First we discuss a situation in which the mean of a random
variable is obtained in an uncomplicated setting. Then we add
one or more complications that result in the addition of
perturbation terms to the original random variable. The question
of interest is: How do we find the mean of the random variable with
the added perturbation term(s)?

*Example 6: Barriers to Travel*

The method is illustrated by an example involving barriers to
travel. Suppose that we reanalyze the rectangular response
district (with a randomly placed response unit) described in
Exercise 3.1. We wish to discover how a barrier that impedes
travel increases the mean travel time. For convenience, we deal
directly with travel distance, which is assumed to be right-angle.

*Solution*

We again assume that the incident's position (X_{1}, Y_{1}) and
response unit's position (X_{2}, Y_{2}) are uniformly independently
distributed over the district. (In Exercise 3.1, the incident was
a medical emergency and the response unit was an
ambulette.) We know now that

E[D] = 1/3(X_{0} + Y_{0})

where the events A_{i} are mutually exclusive and collectively
exhaustive. In particular, consider the events

Thus, using (3.12) and (3.32)-(3.34), we have the desired result:

The second term on the right-hand side is the perturbation term.

To gain insight into the magnitude of the perturbation term,
suppose that we have a unit-area square district with a
barrier originating at a boundary halfway point,

This function is plotted for 0 a
1 in Figure 3.14. Note that a barrier of height a = 1/2, say, yields a mean travel distance
of 0.708, which is only about 6.3 percent greater than the mean
travel distance with no barrier (0.667).

We could use the same method to find the average travel distance
for the case of a barrier extending completely from y = 0 to y = Y_{0}
with one crossing point at y = a (e.g., a river at x = b with a bridge at y = a).
The simplest way to do this is to add sequentially a second perturbation distance so that

D'' = D' + D'_{e}

where D'_{e}. is the extra distance traveled compared to the distance D'.

**Exercise 3.2: River with One Bridge** Using symmetry, show that for
this case (the complete barrier with one crossingpoint)

This function is also plotted in Figure 3.14.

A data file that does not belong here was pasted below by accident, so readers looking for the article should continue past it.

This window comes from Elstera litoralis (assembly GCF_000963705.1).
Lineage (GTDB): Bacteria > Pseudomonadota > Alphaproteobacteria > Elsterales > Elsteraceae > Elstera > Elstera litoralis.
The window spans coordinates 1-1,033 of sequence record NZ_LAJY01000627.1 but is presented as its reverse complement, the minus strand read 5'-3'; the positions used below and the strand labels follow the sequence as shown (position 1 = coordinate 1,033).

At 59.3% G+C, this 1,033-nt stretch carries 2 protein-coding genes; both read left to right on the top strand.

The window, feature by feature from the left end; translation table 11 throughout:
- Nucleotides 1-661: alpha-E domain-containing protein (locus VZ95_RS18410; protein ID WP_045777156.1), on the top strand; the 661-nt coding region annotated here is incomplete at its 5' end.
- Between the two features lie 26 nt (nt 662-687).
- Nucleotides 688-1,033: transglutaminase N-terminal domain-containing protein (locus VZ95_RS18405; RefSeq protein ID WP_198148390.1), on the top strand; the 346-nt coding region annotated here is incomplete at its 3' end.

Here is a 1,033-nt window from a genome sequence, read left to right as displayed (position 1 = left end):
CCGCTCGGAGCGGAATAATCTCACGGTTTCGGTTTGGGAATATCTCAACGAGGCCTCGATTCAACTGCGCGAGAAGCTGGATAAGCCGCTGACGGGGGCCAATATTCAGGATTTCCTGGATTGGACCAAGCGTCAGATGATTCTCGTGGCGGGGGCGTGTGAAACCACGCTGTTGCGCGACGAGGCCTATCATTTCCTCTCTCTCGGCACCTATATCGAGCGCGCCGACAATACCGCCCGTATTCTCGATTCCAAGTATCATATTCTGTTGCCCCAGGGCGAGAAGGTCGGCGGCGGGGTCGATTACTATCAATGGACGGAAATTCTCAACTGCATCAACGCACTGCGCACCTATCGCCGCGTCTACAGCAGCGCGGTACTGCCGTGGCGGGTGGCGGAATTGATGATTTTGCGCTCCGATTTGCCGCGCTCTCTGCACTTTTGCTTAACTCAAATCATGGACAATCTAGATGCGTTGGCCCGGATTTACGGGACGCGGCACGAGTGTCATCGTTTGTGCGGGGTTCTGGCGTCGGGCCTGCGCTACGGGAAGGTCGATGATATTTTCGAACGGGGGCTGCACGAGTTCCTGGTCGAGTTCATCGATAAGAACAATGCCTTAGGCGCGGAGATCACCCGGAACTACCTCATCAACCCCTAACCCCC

The variance of D' in our original example is more difficult to
obtain due to "cross terms" between D and D_{e}.
Substituting directly into the definition of variance, we find
that

The variance of D_{e} is directly obtainable using the argument
above (solving first for E[D^{2}_{e}] by conditioning on the
event D_{e} > 0). However, the term in parentheses in general is not
equal to zero, because of the *dependence* between D
and D,. This dependence can be seen intuitively by considering
the conditional information D_{e} = 2a: then both
customer and server are located on opposite sides of the barrier
at y = 0 and D is (conditionally) distributed as
{(|X_{1} - X_{2}|) | Min [X_{1}, X_{2}]
b, Max [X_{1},X_{2}] > b}
rather than |X_{1} - X_{2} + |Y_{1} - Y_{2} (unconditioned).
Thus, while derivation of the variance presents no conceptual
problems, we will limit our work with perturbations to a
random variable to obtaining the mean of the new random variable.

We may summarize (and generalize) the approach as follows:

- Express the random variable of interest W' as the sum of an
easy-toanalyze (simple) random variable W and one or more
perturbation
random variables W'
_{e}, W''_{e}....(The perturbation random variables
will usually have a positive probability of assuming the value zero.)
- Compute the mean of W' by summing the mean of the simple random
variable and the conditional means of each
perturbation random variable, given that it is positive,
multiplied by the probability that it is positive:

*Further work:* Problems 3.13-3.16,